This Rockshox Pike RCT3 26″ fork goes to 11.
When you need a bike that excels at both and extreme ups and downs, you need a solid front end. What you won’t want is a boat anchor slowing you down, a challenge that the new Rockshox Pike fork has conquered.
You put more leverage and force on the fork when you increase the travel (and also the length).
Long travel forks with 32mm stanchions exhibit excessive flex and twist which can prevent your front wheel from tracking straight through rough terrain. The slacker head angles of modern trail/AM bikes exaggerate this effect.
Rockshox Pike Review
These wispy forks also don’t give as much confidence when hitting larger drops and trail features. Previously, the aggressive or larger rider had to take a heavy Fox 36 or Lyrik fork and lower the travel to get a stiffer fork which could handle the way they wanted. This is no longer the case.
The original Pike was revered by many and was an amazing fork in its day, but it was replaced by the Revelation, which forced it out of the Rockshox line for awhile. For 2013, they’ve brought back the Pike.
However, the new Pike is its successor in name only. This is a completely new design for Rockshox. In a big departure from their previous Mission Control and Motion Control dampers, this fork uses a closed rubber bladder to separate oil and air similar to Fox’s FIT damper.
They use an extruded bladder instead of a molded one to eliminate seams, which should improve longterm durability. Rockshox is calling this their “charger” damper.
The Pike comes with burly 35mm stanchions and a 15mm thru-axle, yet Rockshox was able to shave weight where it counts. What this amounts to is a fork that is stiff in all the right places and in all the right ways, yet doesn’t add a significant weight penalty when upgrading from its lighter Revelation sibling.
In 26″ guise, the Pike Solo Air RCT3 is 1835 grams (4.05 lbs), while the Revelation is 1636 grams (3.6 lbs). That’s less than a half a pound weight difference for a huge increase in stiffness. The Pike comes in 26, 27.5, and 29-inch wheel versions in Solo Air and Dual Position Air travel adjust. My review is for the Solo Air RCT3 26″ with 150mm travel.
Rockshox Pike Performance
Now that we got all the technical stuff out of the way, let’s talk about how this fork performs, and wow does it perform. This fork has quickly become my favorite fork of all time.
I’ve ridden many forks that needed excessive compression damping to stop them from diving under braking, hard cornering, g-outs, or riding off stair-step type rocks.
This often led to a harsh feeling and lack of small bump compliance. Some forks were so bad I had to get them custom-tuned by aftermarket suspension tuners like PUSH in Loveland.
Those guys do amazing work, but an expensive fork shouldn’t need such tuning right out of the box to feel good. The Pike is race-ready right out of the box. Set your proper air pressure with the included shock pump, dial in your compression and rebound, then go ride and get ready to have a huge stupid grin on your face.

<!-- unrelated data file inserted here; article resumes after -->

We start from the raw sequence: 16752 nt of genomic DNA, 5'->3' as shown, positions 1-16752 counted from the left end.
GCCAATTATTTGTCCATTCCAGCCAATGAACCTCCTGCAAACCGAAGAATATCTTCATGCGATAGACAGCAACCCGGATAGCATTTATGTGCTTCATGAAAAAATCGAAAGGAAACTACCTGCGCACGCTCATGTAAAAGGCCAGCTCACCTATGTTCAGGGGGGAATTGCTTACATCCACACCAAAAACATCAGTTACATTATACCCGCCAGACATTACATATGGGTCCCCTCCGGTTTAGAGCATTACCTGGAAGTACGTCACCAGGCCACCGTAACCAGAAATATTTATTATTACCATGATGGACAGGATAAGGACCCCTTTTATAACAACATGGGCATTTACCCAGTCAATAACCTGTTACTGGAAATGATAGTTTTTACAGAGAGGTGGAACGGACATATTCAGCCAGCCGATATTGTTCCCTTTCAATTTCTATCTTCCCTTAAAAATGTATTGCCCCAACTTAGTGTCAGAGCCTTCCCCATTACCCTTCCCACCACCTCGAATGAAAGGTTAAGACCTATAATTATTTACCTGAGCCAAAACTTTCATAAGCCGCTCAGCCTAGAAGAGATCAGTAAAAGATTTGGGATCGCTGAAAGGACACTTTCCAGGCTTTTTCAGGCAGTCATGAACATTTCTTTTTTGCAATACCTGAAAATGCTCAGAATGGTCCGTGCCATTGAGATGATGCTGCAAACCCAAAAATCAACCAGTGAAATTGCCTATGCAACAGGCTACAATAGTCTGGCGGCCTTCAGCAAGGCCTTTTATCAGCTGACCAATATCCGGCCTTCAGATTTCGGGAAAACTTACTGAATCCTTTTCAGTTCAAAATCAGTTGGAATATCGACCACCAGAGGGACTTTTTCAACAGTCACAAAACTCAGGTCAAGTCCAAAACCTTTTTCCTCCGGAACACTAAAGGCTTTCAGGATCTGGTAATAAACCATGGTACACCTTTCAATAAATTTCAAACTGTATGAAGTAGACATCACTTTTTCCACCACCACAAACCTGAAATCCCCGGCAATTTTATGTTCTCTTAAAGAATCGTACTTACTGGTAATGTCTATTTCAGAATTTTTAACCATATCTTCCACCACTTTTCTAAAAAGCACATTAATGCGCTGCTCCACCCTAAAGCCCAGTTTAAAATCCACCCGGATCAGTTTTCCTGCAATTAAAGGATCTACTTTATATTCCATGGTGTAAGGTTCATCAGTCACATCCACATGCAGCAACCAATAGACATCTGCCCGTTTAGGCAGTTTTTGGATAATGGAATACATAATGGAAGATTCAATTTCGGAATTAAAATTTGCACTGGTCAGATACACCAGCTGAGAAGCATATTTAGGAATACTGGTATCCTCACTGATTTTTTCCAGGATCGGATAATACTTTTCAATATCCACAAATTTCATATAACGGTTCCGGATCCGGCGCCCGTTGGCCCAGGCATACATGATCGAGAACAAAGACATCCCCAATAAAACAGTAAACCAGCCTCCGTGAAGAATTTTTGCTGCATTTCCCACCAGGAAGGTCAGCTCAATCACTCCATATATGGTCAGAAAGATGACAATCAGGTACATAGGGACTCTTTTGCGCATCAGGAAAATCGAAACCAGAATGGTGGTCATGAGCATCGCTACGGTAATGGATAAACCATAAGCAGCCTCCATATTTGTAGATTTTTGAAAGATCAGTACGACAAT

When I first put this fork on my Pivot Mach 5.7, what amazed me about the Pike is how smooth and supple this fork is, yet how high it stays in its travel. This fork tracks the ground so well, yet never dives hard when you don’t want it to. Mid-Stroke support is excellent.
You never feel like the fork just compresses underneath you and wants to send you over the bars. Despite that, it somehow still uses all its travel frequently without bottoming out. It returns quickly and rides high in its travel the majority of the time, so you always have all your travel-ready for the big hits.
Though it gives you the option of a full 12 clicks of compression damping, I’ve never felt the need for much despite being a larger rider. I’m currently running it with 2 clicks and could probably run it wide open if I wanted to. In fact, even climbing a steep fire road I didn’t switch to one of the lockouts or partial lockout modes.
It just didn’t bob enough for me to bother. The option is there if you are someone who stands and hammers up climbs. Stiffness wise, this makes my previous fork feel like a wet noodle.
I can throw my bike into corners and launch off obstacles without ever feeling my fork flex underneath me.
Note that Rockshox does include some plastic volume spacers to make the fork more progressive and provide more bottom-out resistance should you desire (they simply go underneath the air spring cap in one fork leg) but I haven’t felt the need to use them.
The new Pike is a fork that is super plush yet still firm where you need it to be. It’s stiffer than any trail fork I’ve ever used yet still very lightweight. On the trail, I can’t tell any difference in stiffness between it and heavier 180mm travel forks with 36mm stanchions.
Some may bemoan the use of a 15mm axle instead of a 20mm axle, but stiffness is more than a sum of its parts and this is one stiff fork. The Rockshox Pike 26″ Fork ($875) is a new model this year so longterm reliability can’t be commented on, but I’ve never had a problem with any of my previous Rockshox forks and SRAM is known for having solid warranty service. If you’re an enduro racer or just an aggressive rider with a slack, long-travel trail ripper, you owe it to yourself to pick up a Pike and take your bike to the next level.
This is a review of a fork I recently purchased for my Pivot Mach 5.7. I did not receive this as a review sample. It has been ridden on everything from buff singletrack to rocky tech all over the Front Range of Colorado. It was even thrashed around in the bike park for a day.